The Sense of an Ending, Julian Barnes

I liked this, as I knew I would:  memory claims that I’ve liked every Barnes I’ve ever read. It was fretful and extremely British; deceptively slight, but troublesome enough to continue in the mind long after the mere few hours it took to read had passed. I love this book for what it did to me more for its narrator (anonymous, forgettable, I do not even recall what his name was supposed to be) or the menial details of its plot:  it made me stop entirely in my head to think about agency and memory, action and inaction, the roles we play in our lives concretely and how they differ from the roles we think we play. “I wonder when our literature will stop being so obsessed with the fallibility of memory as its central theme,” a coworker said sarcastically when I tried to recommend it to her. She is right, in a way; it’s hardly a new idea. But it’s not exactly the point–the point is more about responsibility than anything else. A deeply moral book without ever moralizing, utterly profound, deserving of its Booker win regardless of what anyone says. In addition to its resonant theme I adored the way this was told–how actually, physically slight it was, how deceptively inconsequential and meandering and plotless/pointless everything seems until, suddenly, it’s over and you realize that something very large has just taken place without your notice. It’s incredibly subtle and masterful–I intend to buy it when it hits paperback and reread it to try and determine how it works, how Barnes managed it. This is easily one of my favourites of the batch and, though I’ve seen some mixed reactions to it, I do like its chances.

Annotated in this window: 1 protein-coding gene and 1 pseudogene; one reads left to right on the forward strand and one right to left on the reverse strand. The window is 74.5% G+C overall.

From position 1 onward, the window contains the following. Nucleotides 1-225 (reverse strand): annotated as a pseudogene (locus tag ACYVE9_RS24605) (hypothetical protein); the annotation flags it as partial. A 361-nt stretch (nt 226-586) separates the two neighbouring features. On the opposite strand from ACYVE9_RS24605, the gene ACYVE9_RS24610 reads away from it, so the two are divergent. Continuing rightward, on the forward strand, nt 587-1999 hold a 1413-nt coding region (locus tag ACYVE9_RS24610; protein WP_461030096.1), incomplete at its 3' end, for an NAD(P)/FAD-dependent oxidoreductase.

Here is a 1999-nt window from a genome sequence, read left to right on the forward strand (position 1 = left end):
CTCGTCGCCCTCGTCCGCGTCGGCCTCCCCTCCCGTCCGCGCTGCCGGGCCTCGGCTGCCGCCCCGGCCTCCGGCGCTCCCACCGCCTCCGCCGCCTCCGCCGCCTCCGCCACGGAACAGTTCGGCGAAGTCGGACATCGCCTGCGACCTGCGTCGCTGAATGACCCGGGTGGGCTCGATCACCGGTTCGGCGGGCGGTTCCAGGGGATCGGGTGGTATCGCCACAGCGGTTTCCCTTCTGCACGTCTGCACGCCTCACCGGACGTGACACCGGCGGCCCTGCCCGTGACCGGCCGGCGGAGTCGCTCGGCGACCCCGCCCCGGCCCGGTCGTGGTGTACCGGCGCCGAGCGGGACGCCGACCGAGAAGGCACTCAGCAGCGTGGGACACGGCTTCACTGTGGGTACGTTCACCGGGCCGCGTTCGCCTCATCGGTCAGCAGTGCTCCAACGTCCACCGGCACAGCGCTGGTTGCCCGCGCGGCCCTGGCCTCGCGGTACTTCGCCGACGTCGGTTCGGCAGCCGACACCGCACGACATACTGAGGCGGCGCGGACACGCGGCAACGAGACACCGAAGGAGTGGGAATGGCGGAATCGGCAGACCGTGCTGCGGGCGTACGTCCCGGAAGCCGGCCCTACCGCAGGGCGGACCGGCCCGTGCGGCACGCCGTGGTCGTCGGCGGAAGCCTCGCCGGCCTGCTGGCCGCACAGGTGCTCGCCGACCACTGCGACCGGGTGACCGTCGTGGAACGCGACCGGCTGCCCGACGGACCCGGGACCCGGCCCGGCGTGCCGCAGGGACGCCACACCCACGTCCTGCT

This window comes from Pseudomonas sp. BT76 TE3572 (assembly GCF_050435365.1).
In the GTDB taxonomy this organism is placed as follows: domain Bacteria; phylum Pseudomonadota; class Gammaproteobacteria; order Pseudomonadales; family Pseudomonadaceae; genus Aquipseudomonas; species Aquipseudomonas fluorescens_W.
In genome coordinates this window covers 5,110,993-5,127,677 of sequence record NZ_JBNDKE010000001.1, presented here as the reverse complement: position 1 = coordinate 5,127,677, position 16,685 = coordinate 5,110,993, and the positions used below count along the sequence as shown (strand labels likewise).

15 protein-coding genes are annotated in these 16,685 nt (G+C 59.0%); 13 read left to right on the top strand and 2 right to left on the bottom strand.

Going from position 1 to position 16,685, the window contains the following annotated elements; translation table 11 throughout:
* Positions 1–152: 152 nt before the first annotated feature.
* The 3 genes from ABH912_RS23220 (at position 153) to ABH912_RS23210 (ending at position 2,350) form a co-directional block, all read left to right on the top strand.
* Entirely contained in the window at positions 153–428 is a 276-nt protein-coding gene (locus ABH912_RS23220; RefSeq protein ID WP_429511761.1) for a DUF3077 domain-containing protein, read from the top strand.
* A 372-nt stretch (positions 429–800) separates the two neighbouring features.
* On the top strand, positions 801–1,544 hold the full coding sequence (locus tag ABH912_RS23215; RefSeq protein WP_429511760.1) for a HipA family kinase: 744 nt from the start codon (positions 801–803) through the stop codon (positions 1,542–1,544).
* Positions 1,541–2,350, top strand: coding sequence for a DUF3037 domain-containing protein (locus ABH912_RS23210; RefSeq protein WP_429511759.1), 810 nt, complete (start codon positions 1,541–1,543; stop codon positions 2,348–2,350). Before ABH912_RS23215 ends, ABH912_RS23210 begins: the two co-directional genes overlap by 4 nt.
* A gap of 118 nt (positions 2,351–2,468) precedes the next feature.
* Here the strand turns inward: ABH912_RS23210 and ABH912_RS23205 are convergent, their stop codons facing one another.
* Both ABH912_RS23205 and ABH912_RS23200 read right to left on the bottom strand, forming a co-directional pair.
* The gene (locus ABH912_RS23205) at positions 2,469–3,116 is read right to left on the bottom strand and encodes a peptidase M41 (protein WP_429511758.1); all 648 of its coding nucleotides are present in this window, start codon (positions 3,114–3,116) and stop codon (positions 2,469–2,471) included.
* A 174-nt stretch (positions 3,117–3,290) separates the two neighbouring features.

Lightning Rods, Helen DeWitt

Helen DeWitt! Her first published book, The Last Samurai, made a great impression on me when I read it years ago that I’ve been eager to read more by her ever since, and this didn’t disappoint. Much. It’s a very, very different book from Samurai, and in comparison to that one it is slight–and not in a good way. Still, it isn’t fair to judge a book on the basis of its predecessor, and I did like this one quite a bit:  it was funny (a rarity for me–I am terminally serious and rarely amused) and biting and awfully smart. I actually read it–kind of, halfway–again in January to make sure it really was as satirical and clever as I thought it was. And it was, though perhaps a bit too reductive about gender differences to be truly great. ToB predictions:  probably not good–anyone who doesn’t get its particular brand of humor instantly might be offended or, at the very least, put off by the distant narrational tone.

The Sisters Brothers, Patrick de Witt